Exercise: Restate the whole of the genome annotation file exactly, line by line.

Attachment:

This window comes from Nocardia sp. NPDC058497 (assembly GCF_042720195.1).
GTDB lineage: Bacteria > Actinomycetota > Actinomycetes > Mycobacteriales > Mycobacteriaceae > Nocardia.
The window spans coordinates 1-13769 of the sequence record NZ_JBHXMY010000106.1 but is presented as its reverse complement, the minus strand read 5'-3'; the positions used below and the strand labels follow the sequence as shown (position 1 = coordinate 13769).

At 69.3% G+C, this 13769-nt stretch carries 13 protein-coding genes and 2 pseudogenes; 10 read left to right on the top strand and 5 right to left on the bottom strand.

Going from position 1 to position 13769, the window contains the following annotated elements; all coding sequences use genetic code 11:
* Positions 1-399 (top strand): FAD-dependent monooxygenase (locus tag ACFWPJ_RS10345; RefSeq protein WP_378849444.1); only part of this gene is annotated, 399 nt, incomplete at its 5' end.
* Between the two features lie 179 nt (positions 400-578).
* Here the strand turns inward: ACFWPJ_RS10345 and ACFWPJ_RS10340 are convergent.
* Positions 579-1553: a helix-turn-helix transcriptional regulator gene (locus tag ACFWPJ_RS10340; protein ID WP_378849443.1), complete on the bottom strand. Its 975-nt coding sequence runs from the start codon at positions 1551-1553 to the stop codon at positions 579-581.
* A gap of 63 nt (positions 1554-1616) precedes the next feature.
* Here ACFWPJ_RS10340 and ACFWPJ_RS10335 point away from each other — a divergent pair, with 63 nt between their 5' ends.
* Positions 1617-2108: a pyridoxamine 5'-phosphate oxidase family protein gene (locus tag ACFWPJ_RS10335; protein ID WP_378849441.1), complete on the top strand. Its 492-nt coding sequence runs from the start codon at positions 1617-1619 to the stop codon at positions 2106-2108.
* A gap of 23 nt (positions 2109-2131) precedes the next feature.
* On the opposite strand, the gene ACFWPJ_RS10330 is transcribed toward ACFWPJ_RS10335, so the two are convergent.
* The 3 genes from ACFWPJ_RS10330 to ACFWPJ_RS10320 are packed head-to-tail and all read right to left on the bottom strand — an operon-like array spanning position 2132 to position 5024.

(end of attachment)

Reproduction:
This window comes from Nocardia sp. NPDC058497 (assembly GCF_042720195.1).
GTDB lineage: Bacteria > Actinomycetota > Actinomycetes > Mycobacteriales > Mycobacteriaceae > Nocardia.
The window spans coordinates 1-13769 of the sequence record NZ_JBHXMY010000106.1 but is presented as its reverse complement, the minus strand read 5'-3'; the positions used below and the strand labels follow the sequence as shown (position 1 = coordinate 13769).

At 69.3% G+C, this 13769-nt stretch carries 13 protein-coding genes and 2 pseudogenes; 10 read left to right on the top strand and 5 right to left on the bottom strand.

Going from position 1 to position 13769, the window contains the following annotated elements; all coding sequences use genetic code 11:
* Positions 1-399 (top strand): FAD-dependent monooxygenase (locus tag ACFWPJ_RS10345; RefSeq protein WP_378849444.1); only part of this gene is annotated, 399 nt, incomplete at its 5' end.
* Between the two features lie 179 nt (positions 400-578).
* Here the strand turns inward: ACFWPJ_RS10345 and ACFWPJ_RS10340 are convergent.
* Positions 579-1553: a helix-turn-helix transcriptional regulator gene (locus tag ACFWPJ_RS10340; protein ID WP_378849443.1), complete on the bottom strand. Its 975-nt coding sequence runs from the start codon at positions 1551-1553 to the stop codon at positions 579-581.
* A gap of 63 nt (positions 1554-1616) precedes the next feature.
* Here ACFWPJ_RS10340 and ACFWPJ_RS10335 point away from each other — a divergent pair, with 63 nt between their 5' ends.
* Positions 1617-2108: a pyridoxamine 5'-phosphate oxidase family protein gene (locus tag ACFWPJ_RS10335; protein ID WP_378849441.1), complete on the top strand. Its 492-nt coding sequence runs from the start codon at positions 1617-1619 to the stop codon at positions 2106-2108.
* A gap of 23 nt (positions 2109-2131) precedes the next feature.
* On the opposite strand, the gene ACFWPJ_RS10330 is transcribed toward ACFWPJ_RS10335, so the two are convergent.
* The 3 genes from ACFWPJ_RS10330 to ACFWPJ_RS10320 are packed head-to-tail and all read right to left on the bottom strand — an operon-like array spanning position 2132 to position 5024.